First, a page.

Conclusions: The present case study illustrated how interpersonal considerations can help or hinder the optimal use of PPI. Recommendations for practitioners and researchers planning PPI are offered.
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http://dx.doi.org/10.1093/intqhc/mzx177DOI Listing
March 2018

Comparisons of high-risk cervical HPV infections in Caribbean and US populations.

Infect Agent Cancer 2009 Feb 10;4 Suppl 1:S9. Epub 2009 Feb 10.

Department of Epidemiology, University of Pittsburgh Graduate School of Public Health, Pittsburgh, USA.

Background: Disparities in cervical cancer incidence and mortality rates exist among women of African ancestry (African-American, African-Caribbean and African). Persistent cervical infection with Human papillomavirus (HPV) is associated with cervical dysplasia and if untreated, could potentially progress to invasive cervical cancer. Very few studies have been conducted to examine the true prevalence of HPV infection in this population. Comparisons of cervical HPV infection and the type-specific distribution of HPV were performed between cancer-free Caribbean and US women.

Results: The Caribbean population consisted of 212 women from Tobago and 99 women from Jamaica. The US population tested, consisted of 82 women from Pittsburgh. The majority of the US subjects was Caucasian, 74% (61/82) while 12% (10/82) and 13% (11/82) were African-American or other ethnic groups, respectively. The age-adjusted prevalence of any HPV infection among women from Tobago was 35%, while for Jamaica, it was 81% (p < 0.0001). The age-adjusted prevalence of HPV infection for Caribbean subjects was not statistically significantly different from the US (any HPV: 47% vs. 39%, p > 0.1; high-risk HPVs: 27% vs. 25%, p > 0.1); no difference was observed between US-Blacks and Jamaicans (any HPV: 92% vs. 81%, p > 0.1; high-risk HPV: 50% vs. 53%, p > 0.1). However, US-Whites had a lower age-adjusted prevalence of HPV infections compared to Jamaican subjects (any HPV: 29% vs. 81%, p < 0.0001; high-risk HPV: 20% vs. 53%, p < 0.001). Subjects from Jamaica, Tobago, and US-Blacks had a higher proportion of high-risk HPV infections (Tobago: 20%, Jamaica: 58%, US-Blacks: 40%) compared to US-Whites (15%). Similar observations were made for the presence of infections with multiple high-risk HPV types (Tobago: 12%, Jamaica: 43%, US-Blacks: 30%, US-Whites: 8%). Although we observed similar prevalence of HPV16 infections among Caribbean and US-White women, there was a distinct distribution of high-risk HPV types when comparisons were made between the ethnic groups.

Conclusion: The higher prevalence of cervical HPV infections and multiple high-risk infections in Caribbean and US-Black women may contribute to the high incidence and prevalence of cervical cancer in these populations. Evaluation of a larger sample size is currently ongoing to confirm the distinct distribution of HPV types between ethnic groups.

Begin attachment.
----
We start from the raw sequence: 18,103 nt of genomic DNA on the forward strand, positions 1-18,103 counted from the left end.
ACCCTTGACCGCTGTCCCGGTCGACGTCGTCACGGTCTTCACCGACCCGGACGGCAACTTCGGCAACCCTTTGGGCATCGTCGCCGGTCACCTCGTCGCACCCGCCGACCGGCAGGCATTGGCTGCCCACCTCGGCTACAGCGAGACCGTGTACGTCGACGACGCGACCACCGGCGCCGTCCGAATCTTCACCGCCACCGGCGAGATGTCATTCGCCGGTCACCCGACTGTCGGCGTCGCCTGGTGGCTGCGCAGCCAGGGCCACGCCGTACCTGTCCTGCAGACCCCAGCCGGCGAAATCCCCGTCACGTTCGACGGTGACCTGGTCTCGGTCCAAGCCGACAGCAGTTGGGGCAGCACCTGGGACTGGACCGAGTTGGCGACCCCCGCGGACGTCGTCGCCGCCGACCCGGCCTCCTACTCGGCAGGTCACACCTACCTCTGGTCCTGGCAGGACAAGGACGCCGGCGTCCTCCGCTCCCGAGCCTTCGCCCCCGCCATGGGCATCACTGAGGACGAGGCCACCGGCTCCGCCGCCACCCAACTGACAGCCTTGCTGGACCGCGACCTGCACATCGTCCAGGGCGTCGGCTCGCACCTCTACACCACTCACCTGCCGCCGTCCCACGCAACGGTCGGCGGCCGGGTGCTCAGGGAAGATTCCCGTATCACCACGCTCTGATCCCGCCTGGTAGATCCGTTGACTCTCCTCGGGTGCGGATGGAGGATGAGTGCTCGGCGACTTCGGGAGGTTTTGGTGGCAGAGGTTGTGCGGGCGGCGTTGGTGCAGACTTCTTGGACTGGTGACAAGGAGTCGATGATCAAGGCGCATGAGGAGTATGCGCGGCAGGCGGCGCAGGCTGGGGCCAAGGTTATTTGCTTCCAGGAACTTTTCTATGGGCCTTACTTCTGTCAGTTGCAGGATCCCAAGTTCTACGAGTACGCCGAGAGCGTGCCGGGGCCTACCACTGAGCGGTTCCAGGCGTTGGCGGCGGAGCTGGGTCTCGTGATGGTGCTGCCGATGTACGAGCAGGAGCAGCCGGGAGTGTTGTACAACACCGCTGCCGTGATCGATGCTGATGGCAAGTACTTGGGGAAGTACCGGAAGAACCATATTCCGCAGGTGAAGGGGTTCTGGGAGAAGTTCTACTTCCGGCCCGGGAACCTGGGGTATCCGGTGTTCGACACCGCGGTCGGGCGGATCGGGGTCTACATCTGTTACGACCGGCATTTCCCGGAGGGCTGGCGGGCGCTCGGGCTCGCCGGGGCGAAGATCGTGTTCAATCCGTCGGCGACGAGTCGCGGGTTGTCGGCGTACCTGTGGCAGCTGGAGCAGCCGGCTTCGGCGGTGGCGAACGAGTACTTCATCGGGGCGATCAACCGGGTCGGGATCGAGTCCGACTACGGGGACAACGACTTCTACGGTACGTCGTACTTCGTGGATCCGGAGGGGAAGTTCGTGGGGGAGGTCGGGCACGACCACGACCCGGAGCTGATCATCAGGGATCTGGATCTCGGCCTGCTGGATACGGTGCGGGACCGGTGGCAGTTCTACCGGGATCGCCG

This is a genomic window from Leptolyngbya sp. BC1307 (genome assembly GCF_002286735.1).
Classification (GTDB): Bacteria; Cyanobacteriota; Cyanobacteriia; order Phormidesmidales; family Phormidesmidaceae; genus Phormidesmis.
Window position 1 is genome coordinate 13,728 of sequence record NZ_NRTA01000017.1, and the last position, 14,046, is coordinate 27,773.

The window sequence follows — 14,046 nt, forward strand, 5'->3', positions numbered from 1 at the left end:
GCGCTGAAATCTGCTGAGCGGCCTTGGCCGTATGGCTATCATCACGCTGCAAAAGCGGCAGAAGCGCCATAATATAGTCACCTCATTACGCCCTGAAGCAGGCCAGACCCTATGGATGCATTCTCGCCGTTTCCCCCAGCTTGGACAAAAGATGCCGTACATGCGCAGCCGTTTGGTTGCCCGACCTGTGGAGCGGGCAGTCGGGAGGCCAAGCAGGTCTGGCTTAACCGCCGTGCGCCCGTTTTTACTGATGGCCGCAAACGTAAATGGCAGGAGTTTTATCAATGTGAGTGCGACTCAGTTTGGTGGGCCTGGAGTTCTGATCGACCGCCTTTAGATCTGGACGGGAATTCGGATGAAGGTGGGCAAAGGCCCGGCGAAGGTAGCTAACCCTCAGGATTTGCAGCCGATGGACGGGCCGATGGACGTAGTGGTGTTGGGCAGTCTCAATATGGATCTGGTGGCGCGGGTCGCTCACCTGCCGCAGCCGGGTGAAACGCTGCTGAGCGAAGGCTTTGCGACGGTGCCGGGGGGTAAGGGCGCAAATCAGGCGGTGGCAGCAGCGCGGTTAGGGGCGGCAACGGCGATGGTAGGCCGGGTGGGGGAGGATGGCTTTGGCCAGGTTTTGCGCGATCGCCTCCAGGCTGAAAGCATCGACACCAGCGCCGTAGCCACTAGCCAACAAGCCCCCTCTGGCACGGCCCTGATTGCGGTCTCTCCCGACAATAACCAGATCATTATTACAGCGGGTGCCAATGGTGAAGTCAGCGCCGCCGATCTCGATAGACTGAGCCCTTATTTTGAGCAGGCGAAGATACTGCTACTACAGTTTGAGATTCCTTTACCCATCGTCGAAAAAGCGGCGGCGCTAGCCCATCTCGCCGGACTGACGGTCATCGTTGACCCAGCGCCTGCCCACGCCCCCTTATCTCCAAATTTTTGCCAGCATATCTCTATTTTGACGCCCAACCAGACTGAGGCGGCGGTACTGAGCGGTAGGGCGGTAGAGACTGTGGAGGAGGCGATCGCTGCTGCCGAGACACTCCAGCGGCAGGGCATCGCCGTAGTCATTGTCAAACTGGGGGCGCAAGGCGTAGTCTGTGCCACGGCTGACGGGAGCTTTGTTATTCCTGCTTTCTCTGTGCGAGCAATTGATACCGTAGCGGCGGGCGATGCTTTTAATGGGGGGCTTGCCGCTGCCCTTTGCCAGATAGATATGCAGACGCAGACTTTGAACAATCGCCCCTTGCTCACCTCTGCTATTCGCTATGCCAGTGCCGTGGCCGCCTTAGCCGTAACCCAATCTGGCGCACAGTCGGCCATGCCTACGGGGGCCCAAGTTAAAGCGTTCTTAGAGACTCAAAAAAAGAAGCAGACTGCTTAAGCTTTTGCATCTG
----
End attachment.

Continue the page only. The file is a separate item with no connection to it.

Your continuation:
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http://dx.doi.org/10.1186/1750-9378-4-S1-S9DOI Listing
http://www.ncbi.nlm.nih.gov/pmc/articles/PMC2638468PMC
February 2009

High-risk and multiple human papillomavirus (HPV) infections in cancer-free Jamaican women.

Infect Agent Cancer 2009 Feb 10;4 Suppl 1:S11. Epub 2009 Feb 10.

Department of Basic Medical Sciences, Faculty of Medical Sciences, University of the West Indies, Kingston, Jamaica.

Background: Vaccines, that target human papillomavirus (HPV) high risk genotypes 16 and 18, have recently been developed. This study was aimed at determining genotypes commonly found in high-risk and multiple-HPV infections in Jamaican women. Two hundred and fifty three (253) women were enrolled in the study. Of these, 120 pregnant women, aged 15-44 years, were recruited from the Ante Natal Clinic at the University Hospital of the West Indies and 116 non-pregnant, aged 19-83, from a family practice in Western Jamaica. Cervical cell samples were collected from the women and HPV DNA was detected using Polymerase Chain Reaction and Reverse Line Hybridization. HPV genotypes were assessed in 236 women. Data were collected from January 2003 to October 2006.

Results: HPV DNA was detected in 87.7% (207/236) and of these 80.2% were positive for high-risk types. The most common high-risk HPV types were: HPV 45 (21.7%), HPV 58 (18.8%), HPV 16 (18.4%), HPV 35 (15.0%), HPV 18 (14.5%), HPV 52 (12.0%) and HPV 51(11.1%). Other high-risk types were present in frequencies of 1.4% - 7.2%.Multivariate regression analyses showed that bacterial vaginosis predicted the presence of multiple infections (OR 3.51; CI, 1.26-9.82) and that alcohol use (OR 0.31; CI, 0.15-0.85) and age at first sexual encounter (12-15 years: OR 3.56; CI, 1.41-9.12; 16-19 years, OR 3.53, CI, 1.22-10.23) were significantly associated with high risk infections. Cervical cytology was normal in the majority of women despite the presence of high-risk and multiple infections.

Conclusion: HPV genotype distribution in this group of Jamaican women differs from the patterns found in Europe, North America and some parts of Asia. It may be necessary therefore to consider development of other vaccines which target genotypes found in our and similar populations. HPV genotyping as well as Pap smears should be considered.
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http://dx.doi.org/10.1186/1750-9378-4-S1-S11DOI Listing
http://www.ncbi.nlm.nih.gov/pmc/articles/PMC2638456PMC
February 2009